The following review of 2018 Mathical Award Winner A Hundred Billion Trillion Stars by author Seth Fishman was submitted by Mathical Selection Committee member Jeanne Petarra-Weeks.
In children’s vocabulary, numbers are primarily associated with personal experience denoting quantities or measurements. For example, how many kids in my homeroom, how many are ahead of me in the cafeteria line; a quantity indicator. Or, how long will it take for me to finish my homework assignment, how far is it from my house to grandma’s house; a measurement indicator. Consequently, most of our younger children have a limited number horizon, mainly confined to an upper limit in the hundreds or possibly as much as thousands.
That is, until they encounter page one of Seth Fishman’s brief treatise on the magnitude of really, really huge numbers entitled A Hundred Billion Trillion Stars. He figuratively (pun intended) blows the lid off any child’s mind by citing numerous large number examples such as the weight of the 10 quadrillion world’s ant population; or the weight of planet Earth in pounds as 13 followed by 24 zeros. What child would not be fascinated by learning the number of gallons of water contained in the oceans or by knowing the total number of stars in the night sky? Literally, minds will be expanded through exposure and discussion of the numerical concepts contained within this beautifully illustrated book.
Throughout the book the author stresses the flexible nature of numbers. A count at one moment in time may be different than the same count at a different time due to changing circumstances. Likewise, he introduces the concept of approximation in establishing the count of things that are difficult to enumerate precisely. Children reading this book will be reassured to think of themselves as the number “1”. They are encouraged to regard themselves as uniquely separate from the myriad of numbers large and small descriptive of the world in which we live. Interestingly, the author slips in a science side topic with the cryptic comment “a dip in space… is a force called gravity”. The exceptional reader will recognize this as a reference to our modern understanding of gravitational attraction. The Newtonian concept of gravitational “force” has been replaced by Einstein’s “warpage of the time-space continuum.” Although it was a point made in passing only, and not central to the overall theme, it nevertheless might present a simulative topic for extended discussion.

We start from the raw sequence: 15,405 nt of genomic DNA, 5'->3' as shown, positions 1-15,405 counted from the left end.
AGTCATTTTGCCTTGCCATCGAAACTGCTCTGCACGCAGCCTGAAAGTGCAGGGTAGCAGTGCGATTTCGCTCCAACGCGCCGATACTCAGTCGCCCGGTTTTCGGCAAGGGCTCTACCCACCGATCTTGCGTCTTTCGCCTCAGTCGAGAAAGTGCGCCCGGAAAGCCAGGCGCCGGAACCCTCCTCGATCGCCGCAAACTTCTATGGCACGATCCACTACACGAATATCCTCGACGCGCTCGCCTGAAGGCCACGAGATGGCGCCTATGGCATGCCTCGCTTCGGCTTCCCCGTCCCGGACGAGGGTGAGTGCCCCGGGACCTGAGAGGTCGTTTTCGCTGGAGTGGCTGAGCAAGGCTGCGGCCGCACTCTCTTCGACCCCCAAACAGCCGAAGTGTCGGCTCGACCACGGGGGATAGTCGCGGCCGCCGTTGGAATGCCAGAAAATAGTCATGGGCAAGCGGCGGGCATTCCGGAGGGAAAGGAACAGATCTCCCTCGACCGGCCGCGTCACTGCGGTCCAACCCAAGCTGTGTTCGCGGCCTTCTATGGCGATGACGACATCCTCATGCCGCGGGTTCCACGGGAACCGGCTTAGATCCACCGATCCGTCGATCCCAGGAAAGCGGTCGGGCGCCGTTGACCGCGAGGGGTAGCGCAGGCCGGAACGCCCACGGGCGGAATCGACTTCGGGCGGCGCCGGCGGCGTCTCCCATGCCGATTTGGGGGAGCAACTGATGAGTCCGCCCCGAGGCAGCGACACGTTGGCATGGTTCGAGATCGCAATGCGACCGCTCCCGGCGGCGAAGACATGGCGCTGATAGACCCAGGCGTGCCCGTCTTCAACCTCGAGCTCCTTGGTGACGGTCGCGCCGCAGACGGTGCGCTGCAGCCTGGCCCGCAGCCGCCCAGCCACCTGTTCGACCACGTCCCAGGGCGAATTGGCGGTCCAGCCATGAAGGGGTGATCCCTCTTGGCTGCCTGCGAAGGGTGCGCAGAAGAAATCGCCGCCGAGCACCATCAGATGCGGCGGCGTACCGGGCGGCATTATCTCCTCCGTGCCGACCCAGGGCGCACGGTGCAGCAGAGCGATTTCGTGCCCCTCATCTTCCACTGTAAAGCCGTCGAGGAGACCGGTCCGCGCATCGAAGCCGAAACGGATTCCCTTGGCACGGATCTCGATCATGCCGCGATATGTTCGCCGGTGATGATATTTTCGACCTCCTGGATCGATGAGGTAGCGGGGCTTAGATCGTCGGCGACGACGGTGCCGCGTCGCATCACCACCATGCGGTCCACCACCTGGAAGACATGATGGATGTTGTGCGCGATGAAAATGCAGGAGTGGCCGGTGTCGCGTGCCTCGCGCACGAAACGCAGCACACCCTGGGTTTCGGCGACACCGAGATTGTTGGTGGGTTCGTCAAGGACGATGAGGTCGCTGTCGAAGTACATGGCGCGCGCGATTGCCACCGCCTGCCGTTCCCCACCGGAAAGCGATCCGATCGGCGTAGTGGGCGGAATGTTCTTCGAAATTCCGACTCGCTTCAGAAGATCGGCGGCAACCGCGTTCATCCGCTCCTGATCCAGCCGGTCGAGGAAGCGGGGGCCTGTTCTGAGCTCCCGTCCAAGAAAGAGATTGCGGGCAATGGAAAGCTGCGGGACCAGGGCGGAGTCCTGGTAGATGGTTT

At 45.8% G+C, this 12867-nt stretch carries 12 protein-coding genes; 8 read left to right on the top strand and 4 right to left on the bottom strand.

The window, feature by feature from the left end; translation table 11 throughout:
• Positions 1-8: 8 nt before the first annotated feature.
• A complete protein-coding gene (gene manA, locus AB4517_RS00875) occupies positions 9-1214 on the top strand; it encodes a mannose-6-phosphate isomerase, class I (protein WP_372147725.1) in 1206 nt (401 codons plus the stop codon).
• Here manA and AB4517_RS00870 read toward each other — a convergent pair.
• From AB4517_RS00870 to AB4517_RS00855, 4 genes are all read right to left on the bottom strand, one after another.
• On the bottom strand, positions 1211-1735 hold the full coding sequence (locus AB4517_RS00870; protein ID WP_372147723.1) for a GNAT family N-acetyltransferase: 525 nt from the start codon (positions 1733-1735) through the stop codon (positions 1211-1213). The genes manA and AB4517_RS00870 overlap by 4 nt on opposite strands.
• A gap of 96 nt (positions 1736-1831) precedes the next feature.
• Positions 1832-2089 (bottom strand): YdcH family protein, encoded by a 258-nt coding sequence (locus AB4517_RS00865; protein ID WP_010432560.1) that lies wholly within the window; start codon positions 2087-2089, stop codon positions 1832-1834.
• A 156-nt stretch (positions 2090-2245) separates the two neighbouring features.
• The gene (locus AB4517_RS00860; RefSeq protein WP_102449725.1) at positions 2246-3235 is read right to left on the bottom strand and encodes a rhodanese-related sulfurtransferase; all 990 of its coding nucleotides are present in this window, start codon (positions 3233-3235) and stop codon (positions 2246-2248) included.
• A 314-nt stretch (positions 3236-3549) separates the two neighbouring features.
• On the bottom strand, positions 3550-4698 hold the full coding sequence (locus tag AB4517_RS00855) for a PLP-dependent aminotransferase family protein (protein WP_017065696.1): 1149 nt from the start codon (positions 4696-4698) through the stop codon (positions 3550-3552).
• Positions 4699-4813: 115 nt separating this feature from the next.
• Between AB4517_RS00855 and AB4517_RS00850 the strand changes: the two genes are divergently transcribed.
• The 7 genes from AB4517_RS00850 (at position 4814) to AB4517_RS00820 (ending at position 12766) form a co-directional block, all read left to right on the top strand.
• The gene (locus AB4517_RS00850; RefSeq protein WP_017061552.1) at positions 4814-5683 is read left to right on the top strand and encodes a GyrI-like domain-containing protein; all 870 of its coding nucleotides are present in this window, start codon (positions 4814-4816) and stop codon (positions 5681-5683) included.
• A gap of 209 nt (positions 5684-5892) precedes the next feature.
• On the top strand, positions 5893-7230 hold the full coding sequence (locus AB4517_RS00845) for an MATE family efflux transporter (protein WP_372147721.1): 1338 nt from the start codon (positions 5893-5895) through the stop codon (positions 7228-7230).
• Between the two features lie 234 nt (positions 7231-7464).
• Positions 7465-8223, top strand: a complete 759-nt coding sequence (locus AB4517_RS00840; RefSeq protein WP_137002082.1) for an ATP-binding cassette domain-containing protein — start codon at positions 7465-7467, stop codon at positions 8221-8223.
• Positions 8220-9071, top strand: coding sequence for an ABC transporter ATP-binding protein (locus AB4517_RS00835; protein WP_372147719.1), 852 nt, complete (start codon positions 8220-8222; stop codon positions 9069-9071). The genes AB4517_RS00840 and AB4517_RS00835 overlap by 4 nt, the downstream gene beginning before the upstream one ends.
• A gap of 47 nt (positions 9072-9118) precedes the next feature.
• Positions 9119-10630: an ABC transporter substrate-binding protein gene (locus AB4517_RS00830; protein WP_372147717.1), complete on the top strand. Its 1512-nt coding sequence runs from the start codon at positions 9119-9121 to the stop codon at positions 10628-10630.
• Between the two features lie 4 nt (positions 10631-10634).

A Hundred Billion Trillion Stars
By Seth Fishman, illustrated by Isabel Greenberg
2018 Mathical Award Winner, Grades 3-5
Mathical Selection Committee member Jeanne Petarra-Weeks is a K-3 Math & Literacy Specialist in the Cleveland Metropolitan School District.